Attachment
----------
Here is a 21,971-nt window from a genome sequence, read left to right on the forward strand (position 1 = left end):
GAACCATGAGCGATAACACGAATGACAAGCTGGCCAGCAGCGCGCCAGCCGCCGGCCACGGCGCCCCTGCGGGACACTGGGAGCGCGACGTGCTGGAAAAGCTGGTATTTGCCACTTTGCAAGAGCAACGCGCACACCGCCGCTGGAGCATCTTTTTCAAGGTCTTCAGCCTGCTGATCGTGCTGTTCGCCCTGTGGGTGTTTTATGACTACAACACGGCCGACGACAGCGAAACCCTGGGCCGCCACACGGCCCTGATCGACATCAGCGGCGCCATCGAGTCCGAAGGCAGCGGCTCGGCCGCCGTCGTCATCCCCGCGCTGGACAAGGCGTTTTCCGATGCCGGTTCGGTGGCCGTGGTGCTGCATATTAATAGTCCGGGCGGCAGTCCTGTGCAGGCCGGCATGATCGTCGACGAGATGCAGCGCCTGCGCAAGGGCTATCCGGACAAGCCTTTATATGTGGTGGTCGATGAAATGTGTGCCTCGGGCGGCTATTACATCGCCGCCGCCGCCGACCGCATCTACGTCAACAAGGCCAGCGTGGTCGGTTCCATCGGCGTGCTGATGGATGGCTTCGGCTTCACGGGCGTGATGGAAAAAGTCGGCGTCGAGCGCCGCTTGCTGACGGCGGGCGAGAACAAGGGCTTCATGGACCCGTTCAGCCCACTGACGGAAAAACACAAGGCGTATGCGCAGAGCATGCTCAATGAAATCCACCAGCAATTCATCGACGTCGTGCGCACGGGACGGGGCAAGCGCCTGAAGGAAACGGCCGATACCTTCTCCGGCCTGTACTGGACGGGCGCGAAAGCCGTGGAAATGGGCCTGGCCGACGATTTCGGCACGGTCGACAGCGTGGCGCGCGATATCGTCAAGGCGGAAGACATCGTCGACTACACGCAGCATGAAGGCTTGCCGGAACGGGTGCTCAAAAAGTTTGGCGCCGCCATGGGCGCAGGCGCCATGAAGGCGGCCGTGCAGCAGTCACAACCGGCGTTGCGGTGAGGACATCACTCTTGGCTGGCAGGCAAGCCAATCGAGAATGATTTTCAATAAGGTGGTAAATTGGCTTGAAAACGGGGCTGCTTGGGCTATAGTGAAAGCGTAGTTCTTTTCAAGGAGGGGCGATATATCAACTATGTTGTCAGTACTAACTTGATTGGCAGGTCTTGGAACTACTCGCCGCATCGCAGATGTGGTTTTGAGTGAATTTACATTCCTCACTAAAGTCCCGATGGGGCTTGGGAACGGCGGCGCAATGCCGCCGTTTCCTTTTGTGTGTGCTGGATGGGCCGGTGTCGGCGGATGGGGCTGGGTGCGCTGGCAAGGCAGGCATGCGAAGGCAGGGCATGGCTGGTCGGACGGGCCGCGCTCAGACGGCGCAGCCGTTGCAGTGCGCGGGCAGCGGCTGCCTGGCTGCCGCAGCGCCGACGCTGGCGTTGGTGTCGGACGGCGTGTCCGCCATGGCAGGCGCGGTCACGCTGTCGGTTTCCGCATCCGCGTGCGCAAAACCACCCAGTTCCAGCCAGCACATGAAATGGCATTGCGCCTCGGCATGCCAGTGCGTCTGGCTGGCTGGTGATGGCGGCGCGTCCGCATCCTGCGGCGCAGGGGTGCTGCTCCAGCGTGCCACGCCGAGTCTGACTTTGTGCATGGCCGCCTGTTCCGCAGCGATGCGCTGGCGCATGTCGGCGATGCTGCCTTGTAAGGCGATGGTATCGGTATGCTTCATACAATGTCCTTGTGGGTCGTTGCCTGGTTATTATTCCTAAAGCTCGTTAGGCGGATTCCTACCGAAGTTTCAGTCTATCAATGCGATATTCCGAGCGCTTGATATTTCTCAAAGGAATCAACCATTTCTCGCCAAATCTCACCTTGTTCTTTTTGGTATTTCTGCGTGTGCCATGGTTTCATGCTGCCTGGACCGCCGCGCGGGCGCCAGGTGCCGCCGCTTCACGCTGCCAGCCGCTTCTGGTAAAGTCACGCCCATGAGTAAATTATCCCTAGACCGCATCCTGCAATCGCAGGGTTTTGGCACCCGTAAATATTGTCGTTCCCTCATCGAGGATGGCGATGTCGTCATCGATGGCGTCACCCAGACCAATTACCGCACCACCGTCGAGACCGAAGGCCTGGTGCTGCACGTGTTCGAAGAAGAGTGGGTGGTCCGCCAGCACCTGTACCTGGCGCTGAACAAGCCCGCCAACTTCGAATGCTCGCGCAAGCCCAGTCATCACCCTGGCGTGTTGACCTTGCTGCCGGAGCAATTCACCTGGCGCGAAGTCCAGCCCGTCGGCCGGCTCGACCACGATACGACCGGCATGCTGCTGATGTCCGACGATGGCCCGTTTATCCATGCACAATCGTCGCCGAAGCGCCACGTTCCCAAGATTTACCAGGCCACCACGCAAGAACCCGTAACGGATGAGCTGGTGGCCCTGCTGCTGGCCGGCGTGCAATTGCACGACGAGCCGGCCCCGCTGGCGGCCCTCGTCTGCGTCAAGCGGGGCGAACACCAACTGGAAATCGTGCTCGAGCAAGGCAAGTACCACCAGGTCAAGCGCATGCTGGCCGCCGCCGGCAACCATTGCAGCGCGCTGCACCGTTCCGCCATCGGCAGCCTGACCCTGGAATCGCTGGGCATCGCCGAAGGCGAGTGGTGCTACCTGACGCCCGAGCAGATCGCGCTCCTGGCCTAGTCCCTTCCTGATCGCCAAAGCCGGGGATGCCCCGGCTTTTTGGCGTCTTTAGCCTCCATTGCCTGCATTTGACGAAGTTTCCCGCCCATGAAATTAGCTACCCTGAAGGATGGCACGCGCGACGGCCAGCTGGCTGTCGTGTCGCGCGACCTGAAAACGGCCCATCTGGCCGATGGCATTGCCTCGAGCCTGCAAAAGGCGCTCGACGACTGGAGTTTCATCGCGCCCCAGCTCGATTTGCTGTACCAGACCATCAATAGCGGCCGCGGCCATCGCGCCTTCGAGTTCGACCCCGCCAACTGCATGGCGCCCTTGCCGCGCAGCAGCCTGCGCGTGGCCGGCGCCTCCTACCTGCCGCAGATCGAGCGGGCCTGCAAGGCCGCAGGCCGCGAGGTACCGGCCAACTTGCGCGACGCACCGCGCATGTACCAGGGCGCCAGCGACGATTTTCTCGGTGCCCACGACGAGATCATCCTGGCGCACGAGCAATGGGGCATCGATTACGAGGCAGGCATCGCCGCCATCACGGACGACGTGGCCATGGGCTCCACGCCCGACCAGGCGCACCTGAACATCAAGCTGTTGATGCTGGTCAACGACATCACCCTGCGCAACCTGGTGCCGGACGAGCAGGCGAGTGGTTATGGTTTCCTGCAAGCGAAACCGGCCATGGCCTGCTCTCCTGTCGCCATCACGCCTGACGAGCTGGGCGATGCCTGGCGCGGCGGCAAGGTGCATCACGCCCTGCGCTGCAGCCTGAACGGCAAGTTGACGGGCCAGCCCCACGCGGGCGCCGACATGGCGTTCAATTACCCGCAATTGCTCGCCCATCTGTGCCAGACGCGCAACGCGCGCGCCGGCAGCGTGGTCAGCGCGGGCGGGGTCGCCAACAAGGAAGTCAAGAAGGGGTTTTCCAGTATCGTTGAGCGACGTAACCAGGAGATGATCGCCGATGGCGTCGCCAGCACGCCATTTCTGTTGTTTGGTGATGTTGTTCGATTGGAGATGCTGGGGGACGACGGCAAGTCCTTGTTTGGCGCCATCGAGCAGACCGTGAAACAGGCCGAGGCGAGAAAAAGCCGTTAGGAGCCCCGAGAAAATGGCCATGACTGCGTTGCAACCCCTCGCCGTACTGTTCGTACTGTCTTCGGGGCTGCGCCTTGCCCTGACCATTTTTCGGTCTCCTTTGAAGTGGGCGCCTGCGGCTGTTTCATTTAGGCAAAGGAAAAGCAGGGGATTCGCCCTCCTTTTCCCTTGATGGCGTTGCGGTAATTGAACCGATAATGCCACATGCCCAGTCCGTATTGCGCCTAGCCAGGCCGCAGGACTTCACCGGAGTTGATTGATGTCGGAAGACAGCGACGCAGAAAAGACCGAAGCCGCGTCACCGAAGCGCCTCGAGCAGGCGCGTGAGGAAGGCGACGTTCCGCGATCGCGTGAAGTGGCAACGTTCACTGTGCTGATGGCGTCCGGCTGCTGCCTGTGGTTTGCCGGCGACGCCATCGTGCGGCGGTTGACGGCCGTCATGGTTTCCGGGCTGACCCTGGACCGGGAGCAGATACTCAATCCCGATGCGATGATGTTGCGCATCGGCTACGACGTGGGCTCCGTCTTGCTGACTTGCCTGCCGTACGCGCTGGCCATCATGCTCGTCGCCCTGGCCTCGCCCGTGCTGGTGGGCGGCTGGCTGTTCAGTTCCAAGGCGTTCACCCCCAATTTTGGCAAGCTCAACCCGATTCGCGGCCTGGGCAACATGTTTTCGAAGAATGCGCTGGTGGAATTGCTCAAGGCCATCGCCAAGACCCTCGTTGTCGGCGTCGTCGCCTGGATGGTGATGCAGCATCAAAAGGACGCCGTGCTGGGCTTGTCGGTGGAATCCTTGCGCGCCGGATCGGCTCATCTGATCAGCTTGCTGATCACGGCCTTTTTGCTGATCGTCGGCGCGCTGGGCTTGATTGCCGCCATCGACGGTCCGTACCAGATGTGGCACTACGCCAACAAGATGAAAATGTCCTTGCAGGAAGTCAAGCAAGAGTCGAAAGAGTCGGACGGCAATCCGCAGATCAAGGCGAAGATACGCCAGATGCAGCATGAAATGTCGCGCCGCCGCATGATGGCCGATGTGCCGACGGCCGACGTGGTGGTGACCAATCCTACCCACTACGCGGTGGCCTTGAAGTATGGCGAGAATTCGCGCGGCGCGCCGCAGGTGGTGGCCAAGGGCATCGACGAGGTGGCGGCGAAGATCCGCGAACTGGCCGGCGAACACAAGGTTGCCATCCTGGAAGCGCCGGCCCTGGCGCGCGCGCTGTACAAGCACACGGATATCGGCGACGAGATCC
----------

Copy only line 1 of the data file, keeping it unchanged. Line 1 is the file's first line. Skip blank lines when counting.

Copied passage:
Here is a 21,971-nt window from a genome sequence, read left to right on the forward strand (position 1 = left end):